Kgosi Kgolo Kgafela II has described as “unwise” remarks by President Ian Khama and minister Lebonaamang Mokalake publicly condemning the flogging of people in Mochudi.
In an interview with Duma FM radio Station last week President Khama criticized the floggings in Mochudi, labeling it as abuse of power.
The President further urged all those who have been flogged by Kgafela’s mephato to report to the police.
Khama said that even in the old days when the chiefs wielded the political power the practice was altogether different from what Kgafela’s regiments are doing in Kgatleng.
He said that while corporal punishment was part of customary law, it was improper for Mephato to whip people willy-nilly without following the laid down procedure.
Khama’s remarks come hardly a week after a senior minister Mokalake issued a public rebuke of the floggings.
Mokalake said if not attended to Mephato may cause anxiety and public insecurity.
This was after two pastors of the Family of God Church were flogged.
But when contacted if it was not time to change tact since government is clearly flexing its muscle, Kgosi Kgafela was coy saying he does not want to engage government through the media.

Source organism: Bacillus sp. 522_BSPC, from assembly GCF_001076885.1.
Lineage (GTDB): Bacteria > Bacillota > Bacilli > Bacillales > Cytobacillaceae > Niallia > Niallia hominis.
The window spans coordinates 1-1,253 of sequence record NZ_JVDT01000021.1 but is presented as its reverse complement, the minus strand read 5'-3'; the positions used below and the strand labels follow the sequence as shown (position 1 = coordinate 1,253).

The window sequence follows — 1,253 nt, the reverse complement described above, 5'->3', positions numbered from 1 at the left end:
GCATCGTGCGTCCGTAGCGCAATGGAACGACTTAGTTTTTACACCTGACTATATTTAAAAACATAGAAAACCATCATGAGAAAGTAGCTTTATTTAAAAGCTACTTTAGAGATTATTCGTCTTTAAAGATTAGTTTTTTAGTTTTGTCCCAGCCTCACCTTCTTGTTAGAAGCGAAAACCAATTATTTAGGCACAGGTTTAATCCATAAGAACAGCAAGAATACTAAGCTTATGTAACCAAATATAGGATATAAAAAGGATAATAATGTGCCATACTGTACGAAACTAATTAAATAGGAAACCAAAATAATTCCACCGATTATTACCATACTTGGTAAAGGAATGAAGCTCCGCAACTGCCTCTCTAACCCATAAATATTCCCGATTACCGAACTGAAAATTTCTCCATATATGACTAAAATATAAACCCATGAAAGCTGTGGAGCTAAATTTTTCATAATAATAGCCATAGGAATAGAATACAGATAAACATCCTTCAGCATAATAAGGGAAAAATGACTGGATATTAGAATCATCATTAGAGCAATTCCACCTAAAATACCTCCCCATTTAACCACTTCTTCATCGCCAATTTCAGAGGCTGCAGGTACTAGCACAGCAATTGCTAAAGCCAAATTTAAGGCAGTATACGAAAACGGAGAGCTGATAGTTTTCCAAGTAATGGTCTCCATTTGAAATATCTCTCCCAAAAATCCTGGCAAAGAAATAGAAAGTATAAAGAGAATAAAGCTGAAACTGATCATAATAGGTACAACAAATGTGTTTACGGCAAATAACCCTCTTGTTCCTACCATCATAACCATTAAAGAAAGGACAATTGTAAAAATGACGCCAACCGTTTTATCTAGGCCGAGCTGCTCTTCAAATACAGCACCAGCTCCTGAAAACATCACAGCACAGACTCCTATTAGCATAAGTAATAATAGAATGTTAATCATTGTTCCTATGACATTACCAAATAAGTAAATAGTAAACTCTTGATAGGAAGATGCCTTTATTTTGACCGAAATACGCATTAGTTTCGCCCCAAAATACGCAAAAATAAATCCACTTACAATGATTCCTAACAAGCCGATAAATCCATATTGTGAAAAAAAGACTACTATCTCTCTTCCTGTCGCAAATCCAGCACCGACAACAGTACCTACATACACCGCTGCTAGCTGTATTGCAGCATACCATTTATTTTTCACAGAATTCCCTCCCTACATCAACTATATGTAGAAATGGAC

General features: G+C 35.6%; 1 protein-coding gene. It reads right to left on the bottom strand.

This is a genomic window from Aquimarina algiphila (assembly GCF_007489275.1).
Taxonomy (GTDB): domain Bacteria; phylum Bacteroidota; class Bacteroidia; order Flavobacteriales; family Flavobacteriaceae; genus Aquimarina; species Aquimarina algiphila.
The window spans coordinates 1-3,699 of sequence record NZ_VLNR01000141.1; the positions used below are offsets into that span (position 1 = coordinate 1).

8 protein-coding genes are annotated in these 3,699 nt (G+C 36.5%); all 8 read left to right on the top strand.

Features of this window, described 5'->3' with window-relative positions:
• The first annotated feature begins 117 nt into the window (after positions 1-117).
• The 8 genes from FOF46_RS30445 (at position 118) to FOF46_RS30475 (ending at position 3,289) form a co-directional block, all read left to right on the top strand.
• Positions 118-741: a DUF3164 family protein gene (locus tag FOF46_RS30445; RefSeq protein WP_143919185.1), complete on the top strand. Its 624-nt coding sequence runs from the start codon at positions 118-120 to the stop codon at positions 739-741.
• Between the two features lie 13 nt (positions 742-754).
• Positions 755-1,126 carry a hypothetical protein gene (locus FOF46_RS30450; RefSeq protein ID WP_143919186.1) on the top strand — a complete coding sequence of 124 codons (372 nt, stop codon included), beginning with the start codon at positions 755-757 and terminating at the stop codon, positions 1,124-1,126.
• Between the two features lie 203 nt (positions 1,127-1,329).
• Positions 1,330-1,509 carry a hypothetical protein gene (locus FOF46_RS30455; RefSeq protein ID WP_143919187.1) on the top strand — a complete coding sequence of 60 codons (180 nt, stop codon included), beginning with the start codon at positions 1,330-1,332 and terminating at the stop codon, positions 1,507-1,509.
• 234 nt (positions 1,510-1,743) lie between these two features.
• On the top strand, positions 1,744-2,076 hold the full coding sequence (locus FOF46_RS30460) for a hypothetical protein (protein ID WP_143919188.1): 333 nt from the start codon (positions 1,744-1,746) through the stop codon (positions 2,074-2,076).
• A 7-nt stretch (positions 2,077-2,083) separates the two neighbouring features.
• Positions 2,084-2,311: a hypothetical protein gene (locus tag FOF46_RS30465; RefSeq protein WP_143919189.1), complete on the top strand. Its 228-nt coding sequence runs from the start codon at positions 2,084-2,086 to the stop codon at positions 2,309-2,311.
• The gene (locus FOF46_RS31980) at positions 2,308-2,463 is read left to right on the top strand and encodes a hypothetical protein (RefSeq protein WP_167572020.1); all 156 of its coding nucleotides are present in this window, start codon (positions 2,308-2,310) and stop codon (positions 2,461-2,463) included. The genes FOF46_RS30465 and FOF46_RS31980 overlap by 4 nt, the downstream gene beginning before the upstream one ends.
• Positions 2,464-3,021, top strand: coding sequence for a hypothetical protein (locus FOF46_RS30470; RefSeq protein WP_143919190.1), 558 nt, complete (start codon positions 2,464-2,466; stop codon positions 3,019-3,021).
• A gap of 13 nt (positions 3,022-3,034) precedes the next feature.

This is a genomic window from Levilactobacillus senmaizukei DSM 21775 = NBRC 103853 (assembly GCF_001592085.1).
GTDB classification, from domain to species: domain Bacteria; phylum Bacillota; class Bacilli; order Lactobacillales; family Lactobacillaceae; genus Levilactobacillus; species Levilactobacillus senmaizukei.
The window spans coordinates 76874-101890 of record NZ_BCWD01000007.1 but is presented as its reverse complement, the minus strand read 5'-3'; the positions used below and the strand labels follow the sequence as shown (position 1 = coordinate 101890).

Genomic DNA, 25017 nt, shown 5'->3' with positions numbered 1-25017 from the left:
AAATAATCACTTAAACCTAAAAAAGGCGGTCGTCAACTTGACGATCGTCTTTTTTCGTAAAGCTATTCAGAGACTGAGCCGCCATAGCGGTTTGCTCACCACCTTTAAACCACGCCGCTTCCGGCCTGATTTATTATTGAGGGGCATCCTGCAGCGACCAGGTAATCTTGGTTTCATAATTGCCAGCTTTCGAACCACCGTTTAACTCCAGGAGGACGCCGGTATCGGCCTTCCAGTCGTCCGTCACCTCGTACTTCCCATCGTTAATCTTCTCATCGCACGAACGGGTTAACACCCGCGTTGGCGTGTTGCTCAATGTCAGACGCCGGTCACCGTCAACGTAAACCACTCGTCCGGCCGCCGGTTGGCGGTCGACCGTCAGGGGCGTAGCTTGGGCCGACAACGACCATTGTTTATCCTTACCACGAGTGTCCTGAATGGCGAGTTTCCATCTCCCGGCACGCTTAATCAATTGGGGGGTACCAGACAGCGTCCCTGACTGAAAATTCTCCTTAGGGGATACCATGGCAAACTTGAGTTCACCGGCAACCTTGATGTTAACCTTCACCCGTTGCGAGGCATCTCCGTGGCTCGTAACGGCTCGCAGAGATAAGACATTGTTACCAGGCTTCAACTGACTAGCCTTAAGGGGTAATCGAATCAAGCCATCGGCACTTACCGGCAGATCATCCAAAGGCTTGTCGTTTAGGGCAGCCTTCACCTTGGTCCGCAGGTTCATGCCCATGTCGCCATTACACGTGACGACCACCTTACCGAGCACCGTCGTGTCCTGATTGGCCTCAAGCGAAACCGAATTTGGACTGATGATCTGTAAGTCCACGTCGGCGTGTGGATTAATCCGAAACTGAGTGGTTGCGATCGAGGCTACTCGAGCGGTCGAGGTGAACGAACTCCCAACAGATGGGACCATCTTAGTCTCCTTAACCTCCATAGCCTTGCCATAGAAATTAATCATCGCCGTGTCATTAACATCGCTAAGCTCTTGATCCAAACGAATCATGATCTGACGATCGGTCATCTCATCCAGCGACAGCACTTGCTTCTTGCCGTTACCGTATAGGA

“Firstly I don’t like exchanging with anyone in the media but both the President and Minister Mokalake have not consulted with me,” said Kgafela.
“They are assuming that we are doing unlawful things….It was unwise for them to say that,” he told the Telegraph.
Kgafela said that people holding leadership position like Khama and Mokalake should consult. He stated that he had hoped for Khama and Mokalake to consult him on the issue before making any public statements.
“It would have been advisable to speak to me first,” adding that this would have helped them to appreciate his side of the story.
He revealed that he had already written a letter to minister Mokalake seeking a meeting to allow him to give his side of the story. Kgafela said that he was hoping to meet with Khama to give him his side of the story as well.
He also said that he was preparing court papers to file against the Family of God Church which has since instigated a court case against himself, his younger brother Mmusi and the Bakgatla tribal community.
Kgafela also complained that the media and government were ganging up against him without taking into account that the Family of God church members have disrespected the chief.
Besides the family of God legal suit, the Bakgatla royals are also facing a lawsuit from a man who was whipped for allegedly stealing bridles.